If you don’t have a dehydrator, you can dehydrate them in your oven set at 150°F for a couple of hours. Just lay them out on a rack or baking sheet. You may have to turn them if you put them on a baking sheet and you’ll have to keep a close eye on them.
After the zucchini is dry, put in an airtight jar or ziplock bag. I store mine in the freezer simply because we live in a humid area and I don’t want to take any chances of them molding. But if you’re sure all the moisture is out, they are shelf stable and don’t need to be refrigerated. Some people like to put moisture packs in their dehydrated produce. Here is a way to make your own moisture packs.
During the winter I like to toss dehydrated zucchini into soups. They don’t look super pretty but they taste great.
If you slice them very thin, you could season them and dry them out for zucchini chips; a mix of garlic, salt and pepper, and possibly some spicy pepper like cayenne would be nice. You could also soak them in lime juice or apple cider vinegar and then dehydrate them for a tasty snack.
I recently made the zucchini gummy candy in this post and my children who like gummies really liked them. I’ll be making more soon.
Canning zucchini is a bit tricky. In order to can it without vinegar you would need to use a pressure canner which would turn the zucchini into mush. There are no approved guidelines for pressure canning zucchini and other summer squash.
So, most people can pickled zucchini. Pickled zucchini is usually a little softer than pickled cucumbers but it’s still good.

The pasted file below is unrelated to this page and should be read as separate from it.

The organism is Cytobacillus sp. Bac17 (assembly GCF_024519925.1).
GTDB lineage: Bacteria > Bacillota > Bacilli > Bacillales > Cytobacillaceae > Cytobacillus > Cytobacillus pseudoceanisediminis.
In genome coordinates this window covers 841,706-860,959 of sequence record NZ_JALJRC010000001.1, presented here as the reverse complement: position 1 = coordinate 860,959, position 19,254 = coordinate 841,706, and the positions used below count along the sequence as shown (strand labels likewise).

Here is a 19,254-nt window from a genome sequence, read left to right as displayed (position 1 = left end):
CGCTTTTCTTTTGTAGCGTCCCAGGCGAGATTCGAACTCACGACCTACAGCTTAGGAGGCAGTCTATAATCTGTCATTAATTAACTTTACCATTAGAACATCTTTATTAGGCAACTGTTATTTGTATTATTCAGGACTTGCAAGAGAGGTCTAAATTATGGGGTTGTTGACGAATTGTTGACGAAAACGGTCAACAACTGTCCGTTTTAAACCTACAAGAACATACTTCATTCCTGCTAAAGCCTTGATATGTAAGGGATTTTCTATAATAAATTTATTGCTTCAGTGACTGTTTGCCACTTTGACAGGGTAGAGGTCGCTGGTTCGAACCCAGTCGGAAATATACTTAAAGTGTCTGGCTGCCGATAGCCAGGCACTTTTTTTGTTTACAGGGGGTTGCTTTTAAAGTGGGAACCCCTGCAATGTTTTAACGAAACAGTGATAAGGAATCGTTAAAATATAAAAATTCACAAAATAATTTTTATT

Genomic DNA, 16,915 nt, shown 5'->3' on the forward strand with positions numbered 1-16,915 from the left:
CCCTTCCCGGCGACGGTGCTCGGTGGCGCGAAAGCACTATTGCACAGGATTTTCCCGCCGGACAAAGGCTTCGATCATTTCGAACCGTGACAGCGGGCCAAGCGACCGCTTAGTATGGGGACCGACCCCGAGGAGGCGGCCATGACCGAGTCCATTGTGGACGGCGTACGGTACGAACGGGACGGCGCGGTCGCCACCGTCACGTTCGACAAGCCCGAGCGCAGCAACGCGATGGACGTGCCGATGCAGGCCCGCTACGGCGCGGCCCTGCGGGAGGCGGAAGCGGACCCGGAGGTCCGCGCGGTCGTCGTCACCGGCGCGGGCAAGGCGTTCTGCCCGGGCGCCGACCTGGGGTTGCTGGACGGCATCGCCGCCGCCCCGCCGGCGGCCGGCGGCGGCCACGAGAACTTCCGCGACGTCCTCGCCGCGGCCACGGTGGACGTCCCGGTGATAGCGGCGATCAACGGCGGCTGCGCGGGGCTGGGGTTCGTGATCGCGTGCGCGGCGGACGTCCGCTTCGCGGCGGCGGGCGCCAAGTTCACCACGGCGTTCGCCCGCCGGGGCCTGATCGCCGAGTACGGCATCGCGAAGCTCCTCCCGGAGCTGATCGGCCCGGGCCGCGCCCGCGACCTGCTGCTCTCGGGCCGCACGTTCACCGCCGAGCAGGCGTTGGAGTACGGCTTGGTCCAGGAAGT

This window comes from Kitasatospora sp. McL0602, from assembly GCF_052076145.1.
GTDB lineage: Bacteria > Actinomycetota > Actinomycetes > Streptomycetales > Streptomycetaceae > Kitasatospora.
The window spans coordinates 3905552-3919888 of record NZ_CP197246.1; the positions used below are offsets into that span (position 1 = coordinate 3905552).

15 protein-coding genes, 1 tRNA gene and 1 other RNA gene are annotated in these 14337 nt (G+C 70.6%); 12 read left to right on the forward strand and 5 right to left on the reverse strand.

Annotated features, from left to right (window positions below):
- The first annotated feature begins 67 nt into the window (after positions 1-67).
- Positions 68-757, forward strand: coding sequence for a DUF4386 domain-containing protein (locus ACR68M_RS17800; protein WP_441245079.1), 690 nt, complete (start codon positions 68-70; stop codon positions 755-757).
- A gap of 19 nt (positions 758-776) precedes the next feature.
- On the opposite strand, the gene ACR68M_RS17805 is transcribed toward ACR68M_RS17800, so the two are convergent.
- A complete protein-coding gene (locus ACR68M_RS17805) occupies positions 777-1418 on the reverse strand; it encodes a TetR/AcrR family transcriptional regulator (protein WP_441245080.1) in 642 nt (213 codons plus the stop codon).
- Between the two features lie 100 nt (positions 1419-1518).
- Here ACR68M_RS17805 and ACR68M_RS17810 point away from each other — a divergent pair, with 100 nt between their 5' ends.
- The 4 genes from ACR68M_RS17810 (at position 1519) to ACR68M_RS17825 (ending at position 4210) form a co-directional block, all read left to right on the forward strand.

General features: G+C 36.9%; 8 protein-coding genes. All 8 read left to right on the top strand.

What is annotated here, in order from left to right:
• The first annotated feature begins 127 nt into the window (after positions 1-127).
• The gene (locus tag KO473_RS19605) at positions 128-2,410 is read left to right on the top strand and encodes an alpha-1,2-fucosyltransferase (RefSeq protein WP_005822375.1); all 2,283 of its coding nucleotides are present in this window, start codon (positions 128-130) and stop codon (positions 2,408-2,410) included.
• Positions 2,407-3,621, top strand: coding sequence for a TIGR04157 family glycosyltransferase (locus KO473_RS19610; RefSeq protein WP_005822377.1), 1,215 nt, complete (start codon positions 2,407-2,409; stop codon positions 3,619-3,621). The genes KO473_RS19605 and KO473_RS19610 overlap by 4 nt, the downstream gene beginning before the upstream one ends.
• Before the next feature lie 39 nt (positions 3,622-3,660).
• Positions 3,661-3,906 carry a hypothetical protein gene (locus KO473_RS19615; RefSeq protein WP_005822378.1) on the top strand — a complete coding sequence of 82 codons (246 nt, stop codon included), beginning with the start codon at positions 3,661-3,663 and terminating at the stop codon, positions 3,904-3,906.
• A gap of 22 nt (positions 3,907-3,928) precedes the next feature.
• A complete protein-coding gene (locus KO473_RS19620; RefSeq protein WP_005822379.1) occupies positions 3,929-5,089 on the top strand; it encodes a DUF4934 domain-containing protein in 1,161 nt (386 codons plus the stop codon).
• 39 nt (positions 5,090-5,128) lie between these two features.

Zucchini pickles are best made with freshly picked zucchini, they’ll be a bit crunchier. Also, smaller zucchinis are better if you’re going to make pickle slices. You can always put a grape leaf in the jar to help them be crunchier.
Since we’re not big pickle eaters I like to make a few jars of zucchini relish. I chop the zucchini really small and then use my granny’s bread and butter recipe to make a sweet relish.
I like to ferment some zucchini sticks for snacking on. Not all of my family enjoys them but some of us do so I do a few pints each summer. Fermenting vegetables is so much easier than canning. I like to use an airlock system and mason jars, Himalayan salt and water. We have a well so don’t need to worry about chlorine. If you have chlorinated water you’ll want to use bottled water or let your water sit out for a day or so the chlorine can evaporate before using it.
Slice the zucchini in rounds or sticks and put in a mason jar. Make a 2% salt brine, and pour the brine over the zucchini. Put a weight on the zucchini sticks to keep them below the brine – if you are using a system that needs a weight. Then add the lid and airlock and store in a cool, dark place for a week or so. After a week test the pickles to see if they have fermented enough for you. If so, replace the airlock with a regular lid and store in the refrigerator.
You can add garlic, dill or other herbs to your fermented zucchini but don’t try to make them sweet. The sugar will cause them to turn into wine.
The Ultimate Guide to Preserving Vegetables
If you you’re looking for more preserving inspiration, I know you’ll love The Ultimate Guide to Preserving Vegetables. In this book I share how to can, dehydrate, freeze and ferment almost every vegetable. I also share 100 favorite recipes for preserving the vegetables in fun way that will save you time and money later. Get your copy here. Get your copy here.
Preserving zucchini and summer squash in a variety of ways is a wonderful way to cut your grocery bill and ensure your family has organic food through the winter months. What are some of your favorite ways to preserve zucchini and summer squash?